Aspiring musician Miguel, confronted with his family's ancestral ban on music, enters the Land of the Dead to find his great-great-grandfather, a legendary singer.
When I first heard about this film years ago, I was both excited — it’s from Lee Unkrich who’s been with Pixar since Toy Story and really delivered great stories — and hesitant — what’s exciting about Dia de Muertos? Coco just hit Netflix so I was finally able to see last year’s Oscar-winning Best Animated Feature and of course it was delightful. Early on I realized that my framing of Coco as “How can Pixar tell a compelling story about Dia de Muertos” was completely wrong. I should’ve been thinking, “What will Pixar do to craft this film?”
Even in some of my less well-liked Pixar films like Brave and The Good Dinosaur, the creative machine always delivers impactful and well-told stories, and that’s what Coco shines at as well. Dia de Muertos (Day of the Dead) is the skeleton of the film, but the glue (or muscles to keep with my anatomical analogies) that holds everything together is Miguel Rivera’s (Anthony Gonzalez) journey of self-discovery. In the Land of the Dead he meets old relatives, exhibits his passion for music, and throughout the film realizes the importance of family and what his family means to him. As can be expected from a film about family, love, and loss (and from the tear-factory that is Pixar), you’ll experience a wide range of emotions watching Coco; sadness being chief among them but I think more so than other Pixar films, happiness and hope are closely tied to that sadness. Part of what you learn about Dia de Muertos celebrations is that they are times to remember those you have lost and to let them live again through stories and memories. Basically, my hesitation about Day of the Dead being a good idea for a movie was 100% wrong.
While I thoroughly enjoyed the story and the characters, Coco was a bit lacking in the “film”-ic department. One could argue these critiques are really story-based, but in my mind I don’t view it that way. My problems reside in the flow of the film, an energy that was missing for large swaths of time. It’s kind of an out-of-body-like experience and hard to describe. Individual scenes in the film were great, but the larger acts and film as a whole was devoid of that “Wow” factor so-to-speak. I think it’s a combo of editing, directing, and cinematography that gave the film its ho-hum impression; a sense of deja vu. You really see this in the chase scenes (Miguel escaping the police, Miguel running away from his Mama Imelda and her spirit guide) as well as the party scene towards the end of the film. It feels like filler, included just to meet some criteria on a checklist. There isn’t a lot of it, but the little there is seems to disproportionately affect the pace of the film.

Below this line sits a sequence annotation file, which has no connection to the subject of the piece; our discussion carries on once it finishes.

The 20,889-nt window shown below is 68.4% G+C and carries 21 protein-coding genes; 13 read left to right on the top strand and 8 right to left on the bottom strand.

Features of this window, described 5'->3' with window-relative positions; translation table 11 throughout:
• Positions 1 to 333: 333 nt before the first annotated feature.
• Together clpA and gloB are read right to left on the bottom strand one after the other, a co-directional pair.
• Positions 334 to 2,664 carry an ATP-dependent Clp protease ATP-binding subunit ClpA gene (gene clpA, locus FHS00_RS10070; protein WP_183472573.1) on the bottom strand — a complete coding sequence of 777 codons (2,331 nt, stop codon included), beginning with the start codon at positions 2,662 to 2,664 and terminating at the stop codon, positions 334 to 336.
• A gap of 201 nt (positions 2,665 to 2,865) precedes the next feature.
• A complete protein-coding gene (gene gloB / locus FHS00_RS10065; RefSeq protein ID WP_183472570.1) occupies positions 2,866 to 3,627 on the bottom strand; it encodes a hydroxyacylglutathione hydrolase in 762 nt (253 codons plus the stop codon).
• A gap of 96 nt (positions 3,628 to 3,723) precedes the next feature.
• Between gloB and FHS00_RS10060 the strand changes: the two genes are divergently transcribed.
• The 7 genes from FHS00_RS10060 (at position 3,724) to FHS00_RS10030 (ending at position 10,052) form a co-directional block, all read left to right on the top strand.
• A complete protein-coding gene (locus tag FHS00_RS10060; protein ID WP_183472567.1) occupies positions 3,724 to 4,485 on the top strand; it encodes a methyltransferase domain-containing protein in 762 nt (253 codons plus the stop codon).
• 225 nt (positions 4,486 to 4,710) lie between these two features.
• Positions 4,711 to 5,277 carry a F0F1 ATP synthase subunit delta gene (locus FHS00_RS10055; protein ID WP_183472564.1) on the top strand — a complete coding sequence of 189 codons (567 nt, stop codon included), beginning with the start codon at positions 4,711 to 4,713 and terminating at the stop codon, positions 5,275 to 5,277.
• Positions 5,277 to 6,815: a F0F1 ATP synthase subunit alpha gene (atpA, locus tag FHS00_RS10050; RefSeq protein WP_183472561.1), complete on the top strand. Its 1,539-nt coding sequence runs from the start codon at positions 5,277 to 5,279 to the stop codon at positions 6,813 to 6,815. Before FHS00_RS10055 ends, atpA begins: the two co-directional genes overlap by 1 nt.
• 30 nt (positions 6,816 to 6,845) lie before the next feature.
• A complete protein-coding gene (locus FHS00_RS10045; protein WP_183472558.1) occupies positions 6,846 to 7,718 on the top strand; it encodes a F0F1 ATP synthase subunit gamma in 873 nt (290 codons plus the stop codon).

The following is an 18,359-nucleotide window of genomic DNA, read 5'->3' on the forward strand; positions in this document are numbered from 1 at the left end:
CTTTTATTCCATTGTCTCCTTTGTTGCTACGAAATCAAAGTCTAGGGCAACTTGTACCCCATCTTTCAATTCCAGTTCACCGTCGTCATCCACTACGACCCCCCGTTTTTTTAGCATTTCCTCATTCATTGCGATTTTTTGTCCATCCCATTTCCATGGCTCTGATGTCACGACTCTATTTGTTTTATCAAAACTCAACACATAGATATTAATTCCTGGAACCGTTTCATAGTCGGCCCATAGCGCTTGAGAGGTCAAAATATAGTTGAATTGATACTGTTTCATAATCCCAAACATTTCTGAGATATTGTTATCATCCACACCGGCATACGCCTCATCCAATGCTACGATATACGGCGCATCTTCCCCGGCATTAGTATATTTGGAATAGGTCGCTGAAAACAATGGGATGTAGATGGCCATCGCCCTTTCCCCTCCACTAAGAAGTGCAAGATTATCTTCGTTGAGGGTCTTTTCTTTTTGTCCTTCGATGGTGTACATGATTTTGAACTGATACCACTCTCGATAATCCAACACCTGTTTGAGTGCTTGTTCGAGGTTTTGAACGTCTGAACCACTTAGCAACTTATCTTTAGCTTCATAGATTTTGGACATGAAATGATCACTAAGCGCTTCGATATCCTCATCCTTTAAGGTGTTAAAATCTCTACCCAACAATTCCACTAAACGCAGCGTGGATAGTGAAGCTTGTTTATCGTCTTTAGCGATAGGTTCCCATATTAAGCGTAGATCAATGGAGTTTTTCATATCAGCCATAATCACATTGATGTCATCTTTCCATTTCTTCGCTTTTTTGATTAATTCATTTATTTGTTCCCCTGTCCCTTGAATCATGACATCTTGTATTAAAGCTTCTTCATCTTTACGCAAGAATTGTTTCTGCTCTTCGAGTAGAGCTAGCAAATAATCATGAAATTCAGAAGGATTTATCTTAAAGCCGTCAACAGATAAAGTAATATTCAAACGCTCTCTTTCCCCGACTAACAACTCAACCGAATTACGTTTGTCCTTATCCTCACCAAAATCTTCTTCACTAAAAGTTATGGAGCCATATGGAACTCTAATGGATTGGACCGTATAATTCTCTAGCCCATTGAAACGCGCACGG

I probably relied too heavily on comparing Coco to other Pixar films and that’s not really fair to Coco. Lee Unkrich did an amazing job and Coco really can stand on its own, tugging at heart strings and playing with your imagination as only the best of them can. Parts of the film do drag, and it did impact my enjoyment of the film, but nowhere near close enough that I wouldn’t recommend watching it to anyone who hasn’t seen it yet. It’s unique and slightly daring and the filmmakers pull it off.
4 out of 5